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Electric Car

HOME & GARDEN
May 8, 2010 | Susan Carpenter, Los Angeles Times
The first mass-market electric cars come on the U.S. market this year. The Chevy Volt, anticipated to be about $40,000, will be out in November, followed by the $32,780 Nissan Leaf in December. Both are billed as zero-emissions vehicles. But the electricity has to come from somewhere, and in most places around the country that source is anything but green. In Los Angeles, 39% of the electricity generated by the Department of Water and Power is from coal, and 27% is from natural gas. Just 14% comes from renewable sources, such as hydroelectric power (6%)
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CALIFORNIA | LOCAL
March 28, 1994 | BARBARA BOXER, Barbara Boxer (D-Calif.) is a member of the Senate Environment and Public Works Committee. and
The emerging electric-vehicle industry in California is ready to form a partnership with Detroit to design and manufacture electric cars for the zero-polluting market. Recently, the California Air Resources Board refuted the Detroit auto makers' contention that the electric-vehicle technology would not be ready for consumers by 1998, when the state will require that a portion of car sales be pollution-free vehicles.
NEWS
January 23, 1992 | PATRICK LEE, TIMES STAFF WRITER
General Motors Corp. is ready to go forward with full-scale commercial production of the Impact, its proposed electric passenger car, company engineers said Wednesday. Except for some minor items, that is. They need to improve the control system, lengthen the life of the battery, finish the marketing and production plans, announce a firm start date, set a price and probably change the car's name.
BUSINESS
January 19, 2001 | JOHN O'DELL, TIMES STAFF WRITER
General Motors Corp., the company that once championed electric cars, plans to use California's energy crisis as ammunition in a renewed attack next week on the state's already watered-down zero-emissions vehicle rules.
CALIFORNIA | LOCAL
May 4, 1993 | DOUG SMITH, TIMES STAFF WRITER
In the summer of 1991, Lon E. Bell came about as close as a Caltech-trained scientist and conservative businessman can in the eyes of his peers to losing himself in a mire of muddled romanticism.
BUSINESS
April 22, 2008 | Ken Bensinger, Times Staff Writer
Norwegian automaker Think Global said Monday it planned to sell low-priced electric cars to the masses and will introduce its first models in the U.S. by the end of next year. The battery-powered Think City will be able to travel up to 110 miles on a single charge, with a top speed of about 65 mph, the company said. It will be priced below $25,000.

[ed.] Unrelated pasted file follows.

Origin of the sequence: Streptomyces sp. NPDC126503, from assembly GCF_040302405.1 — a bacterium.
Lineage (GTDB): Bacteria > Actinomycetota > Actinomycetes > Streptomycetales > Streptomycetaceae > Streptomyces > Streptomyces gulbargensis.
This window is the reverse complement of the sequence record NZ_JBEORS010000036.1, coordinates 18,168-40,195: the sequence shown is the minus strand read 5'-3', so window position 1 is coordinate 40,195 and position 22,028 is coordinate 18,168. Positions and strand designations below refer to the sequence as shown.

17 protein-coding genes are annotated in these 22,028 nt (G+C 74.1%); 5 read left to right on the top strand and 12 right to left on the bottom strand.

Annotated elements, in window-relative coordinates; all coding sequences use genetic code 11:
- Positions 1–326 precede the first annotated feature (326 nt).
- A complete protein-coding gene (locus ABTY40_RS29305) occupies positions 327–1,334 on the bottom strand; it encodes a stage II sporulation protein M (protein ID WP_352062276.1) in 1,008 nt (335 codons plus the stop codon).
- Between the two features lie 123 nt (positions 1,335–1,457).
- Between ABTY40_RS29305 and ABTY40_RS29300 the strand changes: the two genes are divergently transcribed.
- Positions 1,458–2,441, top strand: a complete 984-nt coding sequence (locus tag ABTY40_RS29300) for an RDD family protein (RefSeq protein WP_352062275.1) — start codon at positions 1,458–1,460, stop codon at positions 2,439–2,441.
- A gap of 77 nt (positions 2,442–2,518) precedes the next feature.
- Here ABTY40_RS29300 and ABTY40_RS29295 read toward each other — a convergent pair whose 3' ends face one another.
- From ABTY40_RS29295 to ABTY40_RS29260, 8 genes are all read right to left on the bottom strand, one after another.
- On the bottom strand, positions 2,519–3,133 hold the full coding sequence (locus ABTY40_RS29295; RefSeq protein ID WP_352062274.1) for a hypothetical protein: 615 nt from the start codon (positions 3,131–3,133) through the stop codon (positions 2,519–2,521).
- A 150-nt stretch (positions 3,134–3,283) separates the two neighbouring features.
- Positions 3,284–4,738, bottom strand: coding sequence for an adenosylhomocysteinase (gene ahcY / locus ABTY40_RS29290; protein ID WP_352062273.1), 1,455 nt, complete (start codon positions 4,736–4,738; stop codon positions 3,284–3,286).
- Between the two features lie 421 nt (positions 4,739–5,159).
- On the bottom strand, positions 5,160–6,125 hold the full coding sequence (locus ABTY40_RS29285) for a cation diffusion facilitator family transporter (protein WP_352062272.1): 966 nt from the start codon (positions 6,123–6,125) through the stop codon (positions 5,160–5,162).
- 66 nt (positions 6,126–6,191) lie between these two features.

ENTERTAINMENT
October 16, 2011 | By Susan Carpenter, Los Angeles Times
When Chris Paine pulls his Chevrolet Volt into a Culver City parking lot and plugs it into the solar-powered public charging station, two other electric vehicles are already there: a low-slung Tesla Roadster and a hatchback Nissan Leaf. Just five years ago, the director of "Who Killed the Electric Car?" wouldn't have believed such a scene would even be possible. After Paine released his 2006 documentary about the demise of General Motors' groundbreaking plug-in vehicle, the EV1, his take-away was "a sense of loss.
BUSINESS
January 22, 2011 | By Jerry Hirsch, Los Angeles Times
Coda Automotive Inc., a start-up electric car company in Santa Monica, has named auto industry veteran Philip Murtaugh as its new chief executive. He takes over the position after Kevin Czinger resigned "by mutual consent" in November. The company has struggled to bring its four-door, five-passenger sedan to the market but now says it hopes that the vehicle will go on sale in California during the second half of the year. It will be sold at company-owned retail outlets rather than through a dealership network.
BUSINESS
February 1, 2010 | By Robert Faturechi
California electric car maker Tesla Motors Inc. plans to raise up to $100 million in an initial public offering, according to a filing with the Securities and Exchange Commission. The move brings the innovative car company, which has long enticed car enthusiasts, one step closer to becoming a household name. The price of shares or the timing of their availability is still unclear, but industry observers expect the much-anticipated offering to be well-received by investors.
BUSINESS
September 26, 2012 | By Jerry Hirsch, Los Angeles Times
Electric car maker Tesla Motors Inc. cut its revenue projections as supplier problems and production delays hurt sales of its Model S sporty hatchback. In a Securities and Exchange Commission filing Tuesday, the Palo Alto automaker said it has had trouble producing the number of vehicles it anticipated since launching production of the car in June. Tesla said it will generate $44 million to $46 million in third-quarter sales, compared with the roughly $80 million analysts had projected based on the company's production goals.
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